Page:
A Time for Choice

14 August 2011

Don Brash's first major speech of the 2011 election campaign, delivered at the ACT Upper South Regional Conference.

 

Keynote address to the ACT Upper South 2011 Regional Conference
14 August 2011

On November 26 this year, New Zealanders face a choice.

That choice is often couched as “left” or “right.”

The ACT Party and I are often portrayed, by those who don't like us, as "far right."

Allegedly, we'd find Attila the Hun collegial company.

This of course is a shabby smear of a party that stands for individual freedom, by those who don't.

And in fact, as Ronald Reagan once famously observed, the choice today is not so much between left and right as between up and down; between a future … and no future worth speaking of.

America faces that choice again now.  So do we.  And it was never so stark.

In essence we can move up to a future where we have choice ... or down to a black hole where we don't.

Up to a future where the state exists for people … or down to a black hole where people exist for the state, as depicted in such frighteningly realistic novels as George Orwell’s 1984.

Up to a future unshackled by Big Government … or down to a black hole where communism and fascism have won politically what was denied them militarily: the subjugation of individual citizens to Big Brother.

Up to a future where enterprising New Zealanders are free to prosper by their own efforts … or down to a black hole where prosperity is something we're supposed to be ashamed of.

Up to a future where tall poppies flourish … or down to a black hole of Tall Poppy Syndrome, triumphant.

Up to a future where governments spend responsibly … or down to a black hole where we and our children are lumbered with involuntary debts foisted on us by governments borrowing recklessly to finance their bribes.

Up to a future where industrious New Zealanders are free to keep most of the money they earn, to spend (or save) as they choose, or down to a black hole of ... Phil Goffism: "If it moves, tax it.  If it doesn’t move, pass a law to make it move.  And then tax it."

Up to a future where people are free to do as they  please on their own property provided it doesn’t damage the property of others … or down to a black hole where little Hitlers tell you what colour you may paint your house.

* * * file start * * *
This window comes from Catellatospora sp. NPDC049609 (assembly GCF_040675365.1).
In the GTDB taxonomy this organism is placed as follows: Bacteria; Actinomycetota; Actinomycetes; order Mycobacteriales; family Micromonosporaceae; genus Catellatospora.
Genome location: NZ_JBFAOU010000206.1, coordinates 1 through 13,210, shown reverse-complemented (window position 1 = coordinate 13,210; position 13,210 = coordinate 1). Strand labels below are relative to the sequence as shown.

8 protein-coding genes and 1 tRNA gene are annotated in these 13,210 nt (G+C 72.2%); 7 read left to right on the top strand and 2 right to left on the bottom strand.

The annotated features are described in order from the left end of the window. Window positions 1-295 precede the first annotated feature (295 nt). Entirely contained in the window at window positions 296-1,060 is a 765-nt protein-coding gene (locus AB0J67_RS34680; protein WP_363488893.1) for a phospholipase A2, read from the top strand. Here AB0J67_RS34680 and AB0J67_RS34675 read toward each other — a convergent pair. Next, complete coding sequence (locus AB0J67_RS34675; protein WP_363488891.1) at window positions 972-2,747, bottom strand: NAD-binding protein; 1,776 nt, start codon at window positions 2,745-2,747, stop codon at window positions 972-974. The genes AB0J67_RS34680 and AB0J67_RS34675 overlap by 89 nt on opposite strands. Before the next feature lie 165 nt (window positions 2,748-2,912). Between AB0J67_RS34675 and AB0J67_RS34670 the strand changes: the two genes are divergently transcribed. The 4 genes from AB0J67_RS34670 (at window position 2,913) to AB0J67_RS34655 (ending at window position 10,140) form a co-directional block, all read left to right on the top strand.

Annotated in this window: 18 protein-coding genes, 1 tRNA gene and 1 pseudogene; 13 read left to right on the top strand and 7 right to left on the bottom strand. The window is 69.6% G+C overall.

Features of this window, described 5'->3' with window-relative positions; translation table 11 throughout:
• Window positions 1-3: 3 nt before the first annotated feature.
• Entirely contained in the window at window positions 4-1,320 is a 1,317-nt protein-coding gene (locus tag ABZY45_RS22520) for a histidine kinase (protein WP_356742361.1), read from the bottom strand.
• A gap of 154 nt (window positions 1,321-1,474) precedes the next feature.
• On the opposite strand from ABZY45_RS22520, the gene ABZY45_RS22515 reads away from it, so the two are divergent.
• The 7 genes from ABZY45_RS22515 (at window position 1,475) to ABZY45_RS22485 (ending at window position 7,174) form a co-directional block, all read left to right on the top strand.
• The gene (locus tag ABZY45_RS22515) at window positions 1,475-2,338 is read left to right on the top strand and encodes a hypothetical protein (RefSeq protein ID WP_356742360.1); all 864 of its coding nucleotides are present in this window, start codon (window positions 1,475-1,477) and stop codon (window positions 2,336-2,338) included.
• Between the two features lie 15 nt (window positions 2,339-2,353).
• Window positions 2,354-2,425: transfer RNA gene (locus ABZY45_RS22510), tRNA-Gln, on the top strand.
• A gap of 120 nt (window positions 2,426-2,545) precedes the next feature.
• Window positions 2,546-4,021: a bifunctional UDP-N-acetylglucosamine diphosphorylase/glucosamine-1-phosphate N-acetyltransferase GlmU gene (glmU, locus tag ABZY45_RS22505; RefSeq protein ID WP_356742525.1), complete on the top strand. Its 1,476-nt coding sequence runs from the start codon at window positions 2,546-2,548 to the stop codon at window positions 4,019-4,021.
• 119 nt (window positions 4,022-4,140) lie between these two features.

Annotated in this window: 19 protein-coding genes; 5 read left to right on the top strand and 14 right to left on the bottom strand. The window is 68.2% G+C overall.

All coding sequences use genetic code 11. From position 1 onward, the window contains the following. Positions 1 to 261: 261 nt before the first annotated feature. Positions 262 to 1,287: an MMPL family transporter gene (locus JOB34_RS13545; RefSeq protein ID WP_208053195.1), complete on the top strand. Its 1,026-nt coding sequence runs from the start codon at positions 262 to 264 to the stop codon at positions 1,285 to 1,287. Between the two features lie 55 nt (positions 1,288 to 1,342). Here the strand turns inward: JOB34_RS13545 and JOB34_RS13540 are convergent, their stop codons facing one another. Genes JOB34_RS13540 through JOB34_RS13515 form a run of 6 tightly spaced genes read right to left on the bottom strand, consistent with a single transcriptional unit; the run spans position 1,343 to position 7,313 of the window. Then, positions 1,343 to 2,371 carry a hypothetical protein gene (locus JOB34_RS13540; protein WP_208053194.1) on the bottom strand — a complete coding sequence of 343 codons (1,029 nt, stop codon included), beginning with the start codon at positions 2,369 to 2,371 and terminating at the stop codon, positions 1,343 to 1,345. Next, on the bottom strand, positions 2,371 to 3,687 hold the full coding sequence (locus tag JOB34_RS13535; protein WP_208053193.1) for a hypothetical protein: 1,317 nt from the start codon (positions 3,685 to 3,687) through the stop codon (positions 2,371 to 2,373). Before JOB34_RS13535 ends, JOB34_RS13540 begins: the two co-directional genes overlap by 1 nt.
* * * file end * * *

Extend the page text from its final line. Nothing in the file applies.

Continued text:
Up to a future where Kiwi kids come out of school fully able to read and write and equipped with all the skills needed to flourish in an open economy … or down to a black hole where too many teachers are themselves ill-equipped to teach.

Up to a future where all children are born because they are wanted … or down to a black hole where breeding unwanted children is a taxpayer-funded meal ticket.

Up to a future where all New Zealanders are genuinely equal before the law … or down to a black hole of racial separatism, where people have special statutory status based not on the content of their character but on the colour of their skin.

Up to a future where New Zealanders are free to air their differences in robust and fearless debate … or down to a black hole where free speech has been shut down by the stifling constraints of political correctness.

Ladies and gentlemen, this last is the most ominous threat from those who would take us on the downward path to a black hole.  (Let's call them "Downers."  If that makes the rest of us “Uppers” … well, I can assure you it’s an entirely legal high!)

By an insidious process of attrition, the Downers have achieved a double-whammy in recent years.  By dumbing down education and the media, they've trivialised political debate to the point where it’s no longer a contest of ideas but a quest to establish which politician is the most "cool."  That leaves the Downers free to get on with their agenda.  That’s one whammy.

Then, if someone  does rise above the mush and say something meaningful and challenging, he or she gets chopped down for being "polarising."  That’s the other whammy.  Polarising!?  For Heaven's sake! Isn't the whole idea of having political parties that they put forward differing ideas – even radically differing ideas – and fight them out?  That they set out  precisely to polarise?  That we take it in our stride as intelligent adults and choose among our competing suitors?!  

Salman Rushdie, himself the object of an ayatollah’s  fatwa, pointed out that freedom of speech is nothing without the right to cause offence.  Of course, this is not to say we should go round causing offence all the time; just that being offended is not a licence to censor.  

I urge you to immerse yourselves in the spirit of Voltaire: "I disagree with what you say but defend to the death your right to say it."